(September 2, 2016) FLUSHING MEADOWS, NY – No. 26 seed Jack Sock kept his record against 2014 US Open champion Marin Cilic perfect on Friday, when he upset the No. 7 seed 6-4, 6-3, 6-3 on Friday to reach the fourth round at Flushing Meadows. The 23-year-old Sock, the 26 seed felt confient about his game.
“I think just all around I think I’m putting things together better and better,” said Sock. “I definitely feel more confident out there in everything I’m doing.
“Used to be some liabilities people would talk about in my game. I feel like I have cleaned those up pretty well. Returning was big for me. I think I’ve gotten a pretty good hold on that. Feeling comfortable. Getting in a lot of guys’ service games now.
“Overall I feel my purpose out there. I’m executing it well and I feel like I know what I’m going to do on almost every point.”
Sock, reaching just his second fourth round at a major, will meet No. 9 seed Jo-Wilfried Tsonga. The Frenchman defeated No. 23 seed Keving Anderson in straight sets.
Sock’s American countryman, John Isner did not fare as well. The 20th seed Isner who fell to Great Britain’s Kyle Edmund 6-4, 3-6, 6-2, 7-6 (5). For the Brit ranked 84th in the world, this will be his first round of 16 at a major.
“It’s been a great week so far, absolutely,” the 21-year-old Edmund said to media. “Tonight was a really good win. I was pleased with my consistency throughout the match. Weren’t too many dips. On that stage, as well, in front of a good crowd, a big crowd, against John in his own country, I was pleased with the performance I put out there.”
“I think the match swung a bit in the first game of the third set when I had Love-40,” Isner explained. “I played three really good points to get to Love-40, and then kind of wear myself out trying to finish that game off.
“I didn’t break, and then the next game I didn’t make any first serves and got broken. That was a bit disappointing. But it was just a struggle out there a little bit. Kind of the whole tournament. Nothing really felt great the whole tournament.
“But credit to Kyle. I thought he played well. Certainly played better than I did in the big moments, so hats off to him.”
Edmund will have a tumultuous task ahead of him for the next match – No. 1 Novak Djokovic. Djokovic played only six games in the match on Friday when his opponent Mikhail Youzhny retired. Djokovic has only played one complete match at the tournament, in the first round. His second round opponent withdrew.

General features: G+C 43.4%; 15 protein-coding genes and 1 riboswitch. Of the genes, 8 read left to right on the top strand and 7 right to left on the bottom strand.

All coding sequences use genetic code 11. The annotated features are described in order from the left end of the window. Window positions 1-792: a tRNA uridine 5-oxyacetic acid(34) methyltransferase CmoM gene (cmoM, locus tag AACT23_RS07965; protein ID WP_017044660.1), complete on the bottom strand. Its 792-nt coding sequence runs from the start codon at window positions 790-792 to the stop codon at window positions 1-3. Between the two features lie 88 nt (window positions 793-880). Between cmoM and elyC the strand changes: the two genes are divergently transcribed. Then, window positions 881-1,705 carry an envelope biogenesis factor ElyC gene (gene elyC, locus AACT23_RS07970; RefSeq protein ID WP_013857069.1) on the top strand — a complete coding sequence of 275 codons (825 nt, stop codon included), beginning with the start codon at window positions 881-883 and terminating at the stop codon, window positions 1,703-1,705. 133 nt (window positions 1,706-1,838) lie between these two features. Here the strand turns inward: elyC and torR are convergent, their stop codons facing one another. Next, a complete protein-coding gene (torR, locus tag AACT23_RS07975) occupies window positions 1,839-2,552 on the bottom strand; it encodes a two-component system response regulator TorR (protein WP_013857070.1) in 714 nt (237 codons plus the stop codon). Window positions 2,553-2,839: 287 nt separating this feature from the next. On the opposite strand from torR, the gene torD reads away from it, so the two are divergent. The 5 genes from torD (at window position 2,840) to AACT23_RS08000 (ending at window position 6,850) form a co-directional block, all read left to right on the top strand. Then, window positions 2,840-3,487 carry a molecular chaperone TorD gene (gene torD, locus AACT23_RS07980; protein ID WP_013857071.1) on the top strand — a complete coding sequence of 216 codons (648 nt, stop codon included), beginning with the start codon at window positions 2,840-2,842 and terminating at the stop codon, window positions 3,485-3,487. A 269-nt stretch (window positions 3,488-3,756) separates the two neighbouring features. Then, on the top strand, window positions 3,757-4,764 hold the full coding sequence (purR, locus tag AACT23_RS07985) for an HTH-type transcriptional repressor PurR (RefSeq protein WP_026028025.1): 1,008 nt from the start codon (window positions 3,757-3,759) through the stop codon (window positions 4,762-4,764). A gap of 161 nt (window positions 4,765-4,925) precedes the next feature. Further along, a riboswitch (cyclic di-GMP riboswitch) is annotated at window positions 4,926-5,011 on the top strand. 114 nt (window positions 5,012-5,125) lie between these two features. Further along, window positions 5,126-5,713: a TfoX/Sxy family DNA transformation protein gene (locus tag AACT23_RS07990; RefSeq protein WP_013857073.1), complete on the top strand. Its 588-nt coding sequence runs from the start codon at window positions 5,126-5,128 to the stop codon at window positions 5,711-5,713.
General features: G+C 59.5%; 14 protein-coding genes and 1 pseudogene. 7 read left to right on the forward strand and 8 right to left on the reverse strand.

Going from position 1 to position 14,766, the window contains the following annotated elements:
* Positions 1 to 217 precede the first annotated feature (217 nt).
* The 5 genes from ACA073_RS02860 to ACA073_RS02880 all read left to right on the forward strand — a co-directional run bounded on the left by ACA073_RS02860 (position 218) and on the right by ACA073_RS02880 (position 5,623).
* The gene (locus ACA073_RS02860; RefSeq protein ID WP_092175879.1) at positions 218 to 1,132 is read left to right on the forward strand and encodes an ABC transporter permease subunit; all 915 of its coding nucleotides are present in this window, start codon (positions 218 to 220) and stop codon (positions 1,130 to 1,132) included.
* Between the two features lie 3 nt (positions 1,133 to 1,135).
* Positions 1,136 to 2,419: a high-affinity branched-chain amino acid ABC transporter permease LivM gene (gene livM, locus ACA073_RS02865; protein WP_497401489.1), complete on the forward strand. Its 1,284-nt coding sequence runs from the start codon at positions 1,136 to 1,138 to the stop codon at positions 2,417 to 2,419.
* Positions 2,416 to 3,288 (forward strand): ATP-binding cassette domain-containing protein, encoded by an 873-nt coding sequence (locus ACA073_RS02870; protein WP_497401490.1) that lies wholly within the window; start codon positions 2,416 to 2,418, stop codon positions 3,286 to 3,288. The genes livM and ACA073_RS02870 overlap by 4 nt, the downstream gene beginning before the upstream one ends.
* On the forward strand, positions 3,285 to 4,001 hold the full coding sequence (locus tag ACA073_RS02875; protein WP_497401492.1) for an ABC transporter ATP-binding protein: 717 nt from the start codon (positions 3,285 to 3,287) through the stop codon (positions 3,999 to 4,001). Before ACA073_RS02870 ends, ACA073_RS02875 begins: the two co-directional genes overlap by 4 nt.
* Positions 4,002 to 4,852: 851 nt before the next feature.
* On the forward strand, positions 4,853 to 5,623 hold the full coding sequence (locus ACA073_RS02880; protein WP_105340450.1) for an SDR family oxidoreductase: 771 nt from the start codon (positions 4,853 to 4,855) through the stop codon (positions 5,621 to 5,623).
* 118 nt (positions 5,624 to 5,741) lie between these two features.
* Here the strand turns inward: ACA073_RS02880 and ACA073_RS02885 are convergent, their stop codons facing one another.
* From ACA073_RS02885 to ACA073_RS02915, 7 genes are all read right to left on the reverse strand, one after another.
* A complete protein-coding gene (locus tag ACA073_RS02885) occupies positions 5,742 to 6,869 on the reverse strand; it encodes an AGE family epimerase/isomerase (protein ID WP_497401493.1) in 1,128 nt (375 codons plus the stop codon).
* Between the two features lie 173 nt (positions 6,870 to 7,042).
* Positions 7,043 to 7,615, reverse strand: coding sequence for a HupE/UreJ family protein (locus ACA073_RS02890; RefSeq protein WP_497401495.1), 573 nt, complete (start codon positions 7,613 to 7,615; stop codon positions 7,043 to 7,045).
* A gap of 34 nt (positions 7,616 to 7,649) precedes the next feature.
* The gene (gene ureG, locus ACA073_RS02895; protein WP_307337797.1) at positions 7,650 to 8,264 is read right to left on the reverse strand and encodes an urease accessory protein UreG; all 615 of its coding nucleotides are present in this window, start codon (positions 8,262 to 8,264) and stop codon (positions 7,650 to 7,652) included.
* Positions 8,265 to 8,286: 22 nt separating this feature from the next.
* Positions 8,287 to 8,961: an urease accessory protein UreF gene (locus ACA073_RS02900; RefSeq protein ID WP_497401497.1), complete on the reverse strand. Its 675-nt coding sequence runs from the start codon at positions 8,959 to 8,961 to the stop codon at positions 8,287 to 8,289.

“It’s not great for neither players nor the fans pay tickets to come and watch,” noted the world No. 1.” Spent 20 minutes on the court. Of course, it’s not something you want considering, as well, the fact I haven’t played last match at all.
“But it is what it is. I got an extra hour of practice on the center court. They were kind enough to allow me to practice. Got to focus on positives.”
Rafael Nadal produced a spectacular between-the-legs lob shot during the night session in his 6-1, 6-4, 6-2 win over Andrey Kuznetsov in a night session match.
Asked if he ever hit a long like that before, the 14-time major winner said: “Well, actually yes. Not many times, but I remember one in Madrid against Djokovic.”
Other men reaching the fourth round include: No. 10 Gael Monfils, No. 24 Lucas Pouille and Marcos Baghdatis.
In women’s action, the most dramatic match of the day saw eighth seeded American Madison Keys rally from 1-5 down in the third set to survive Japanese player Naomi Osaka 7-5, 4-6, 7-6 (3). The 21-year-old American said it was her best comeback win. She said: “For sure. Hands down.”
“No matter what the score was, it was always just trying to get back in the match. Once I was able to get a little bit of momentum I felt like I found my game a bit more. At that point I knew I had to kind of step up or else I was going to be going home.”
Keys will play two-time US Open finalist and former No. 1 Caroline Wozniacki for a place in the quarterfinals.
“It’s been a rough year because I haven’t been able to catch a break from injuries basically,” said the current No. 74 player in the world. “Every time I have come back something else has been hurting. Knock on wood, right now I’m feeling good. Everything is feeling good.
“I’m hoping I can keep this up for the end of the year and hopefully start fresh next year.”
Other women moving into the final 16 are No. 2 Angelique Kerber – Australian Open champion, No. 7 Roberta Vinci – who stopped Serena Williams bid for a Grand Slam last year, No. 13 Johanna Konta, Two-time Wimbledon champion No. 14 Petra Kvitova, Anastasija Sevastova and Lesia Tsurenko.